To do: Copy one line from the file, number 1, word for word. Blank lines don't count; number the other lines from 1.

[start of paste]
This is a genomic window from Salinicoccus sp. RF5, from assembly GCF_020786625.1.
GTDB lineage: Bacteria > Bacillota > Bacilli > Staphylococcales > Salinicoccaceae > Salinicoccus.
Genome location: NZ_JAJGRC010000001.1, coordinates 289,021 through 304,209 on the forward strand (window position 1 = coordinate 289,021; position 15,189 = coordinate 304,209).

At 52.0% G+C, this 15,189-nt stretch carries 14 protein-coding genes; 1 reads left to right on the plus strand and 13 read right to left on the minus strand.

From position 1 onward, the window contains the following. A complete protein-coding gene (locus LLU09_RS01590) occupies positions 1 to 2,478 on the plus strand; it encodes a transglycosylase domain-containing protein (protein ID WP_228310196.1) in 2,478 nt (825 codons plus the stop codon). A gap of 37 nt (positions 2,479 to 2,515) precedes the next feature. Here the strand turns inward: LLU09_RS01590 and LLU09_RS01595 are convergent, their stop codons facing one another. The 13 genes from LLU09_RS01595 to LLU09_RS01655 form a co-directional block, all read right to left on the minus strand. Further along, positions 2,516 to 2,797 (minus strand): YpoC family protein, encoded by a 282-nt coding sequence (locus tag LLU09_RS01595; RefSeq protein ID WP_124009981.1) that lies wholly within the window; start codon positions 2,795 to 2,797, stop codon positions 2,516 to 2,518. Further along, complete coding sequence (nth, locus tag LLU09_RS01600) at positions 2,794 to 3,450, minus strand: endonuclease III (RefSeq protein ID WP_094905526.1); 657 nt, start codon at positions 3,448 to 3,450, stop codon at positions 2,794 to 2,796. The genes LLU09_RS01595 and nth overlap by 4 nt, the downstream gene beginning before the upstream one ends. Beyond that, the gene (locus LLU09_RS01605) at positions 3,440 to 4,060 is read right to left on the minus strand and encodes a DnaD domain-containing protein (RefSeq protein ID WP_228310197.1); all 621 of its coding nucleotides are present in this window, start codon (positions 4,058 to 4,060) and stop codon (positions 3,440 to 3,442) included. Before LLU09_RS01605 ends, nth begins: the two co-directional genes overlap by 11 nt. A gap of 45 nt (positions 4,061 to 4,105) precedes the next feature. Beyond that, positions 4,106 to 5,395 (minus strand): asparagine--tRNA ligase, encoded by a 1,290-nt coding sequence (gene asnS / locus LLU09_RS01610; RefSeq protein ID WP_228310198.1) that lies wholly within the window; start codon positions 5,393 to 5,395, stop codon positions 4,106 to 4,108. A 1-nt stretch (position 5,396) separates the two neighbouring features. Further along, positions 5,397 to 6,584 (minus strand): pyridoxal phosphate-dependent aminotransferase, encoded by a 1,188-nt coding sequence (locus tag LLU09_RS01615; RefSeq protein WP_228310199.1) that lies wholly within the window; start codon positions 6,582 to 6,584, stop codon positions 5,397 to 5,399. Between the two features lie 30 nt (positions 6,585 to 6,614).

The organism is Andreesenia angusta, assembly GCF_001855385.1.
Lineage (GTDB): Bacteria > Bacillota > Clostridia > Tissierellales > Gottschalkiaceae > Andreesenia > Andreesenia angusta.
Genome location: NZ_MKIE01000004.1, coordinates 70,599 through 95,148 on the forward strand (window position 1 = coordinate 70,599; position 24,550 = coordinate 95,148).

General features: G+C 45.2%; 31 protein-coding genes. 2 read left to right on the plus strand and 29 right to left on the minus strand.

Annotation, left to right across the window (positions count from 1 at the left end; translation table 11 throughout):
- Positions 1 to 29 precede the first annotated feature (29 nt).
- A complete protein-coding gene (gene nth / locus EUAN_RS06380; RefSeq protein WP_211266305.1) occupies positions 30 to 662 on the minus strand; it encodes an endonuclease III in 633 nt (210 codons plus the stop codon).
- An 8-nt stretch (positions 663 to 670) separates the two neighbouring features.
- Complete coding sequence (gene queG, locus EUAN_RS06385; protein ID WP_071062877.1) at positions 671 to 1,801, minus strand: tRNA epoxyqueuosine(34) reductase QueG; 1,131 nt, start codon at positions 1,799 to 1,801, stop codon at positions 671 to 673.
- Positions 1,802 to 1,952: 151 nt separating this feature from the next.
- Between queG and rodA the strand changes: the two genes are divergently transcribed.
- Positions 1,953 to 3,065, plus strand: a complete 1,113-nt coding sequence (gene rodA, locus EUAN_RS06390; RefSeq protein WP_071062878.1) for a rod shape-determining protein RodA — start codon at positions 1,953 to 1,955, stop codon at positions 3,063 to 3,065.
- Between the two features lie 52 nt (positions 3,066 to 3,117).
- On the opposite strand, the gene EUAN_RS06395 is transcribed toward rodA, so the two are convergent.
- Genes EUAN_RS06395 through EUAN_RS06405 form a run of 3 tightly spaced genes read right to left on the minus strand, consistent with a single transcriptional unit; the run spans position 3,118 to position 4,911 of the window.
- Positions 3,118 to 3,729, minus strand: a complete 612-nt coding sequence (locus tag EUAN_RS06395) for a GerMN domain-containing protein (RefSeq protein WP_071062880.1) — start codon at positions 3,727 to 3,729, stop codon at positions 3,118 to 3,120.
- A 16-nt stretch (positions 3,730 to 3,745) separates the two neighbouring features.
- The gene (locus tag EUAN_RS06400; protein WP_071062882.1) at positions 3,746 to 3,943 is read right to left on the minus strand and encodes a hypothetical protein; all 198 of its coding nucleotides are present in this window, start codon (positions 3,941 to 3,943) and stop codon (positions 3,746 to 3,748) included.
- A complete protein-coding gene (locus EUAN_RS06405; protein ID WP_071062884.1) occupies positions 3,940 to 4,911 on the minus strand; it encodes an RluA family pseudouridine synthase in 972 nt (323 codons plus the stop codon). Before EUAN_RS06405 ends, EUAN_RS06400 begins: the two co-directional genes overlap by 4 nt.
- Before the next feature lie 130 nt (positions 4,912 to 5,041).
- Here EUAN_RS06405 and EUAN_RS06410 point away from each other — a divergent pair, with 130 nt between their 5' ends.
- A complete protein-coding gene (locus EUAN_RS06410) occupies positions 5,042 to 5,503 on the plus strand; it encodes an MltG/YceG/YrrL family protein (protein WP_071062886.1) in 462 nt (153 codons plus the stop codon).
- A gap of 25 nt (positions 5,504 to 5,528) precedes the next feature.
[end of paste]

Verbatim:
This is a genomic window from Salinicoccus sp. RF5, from assembly GCF_020786625.1.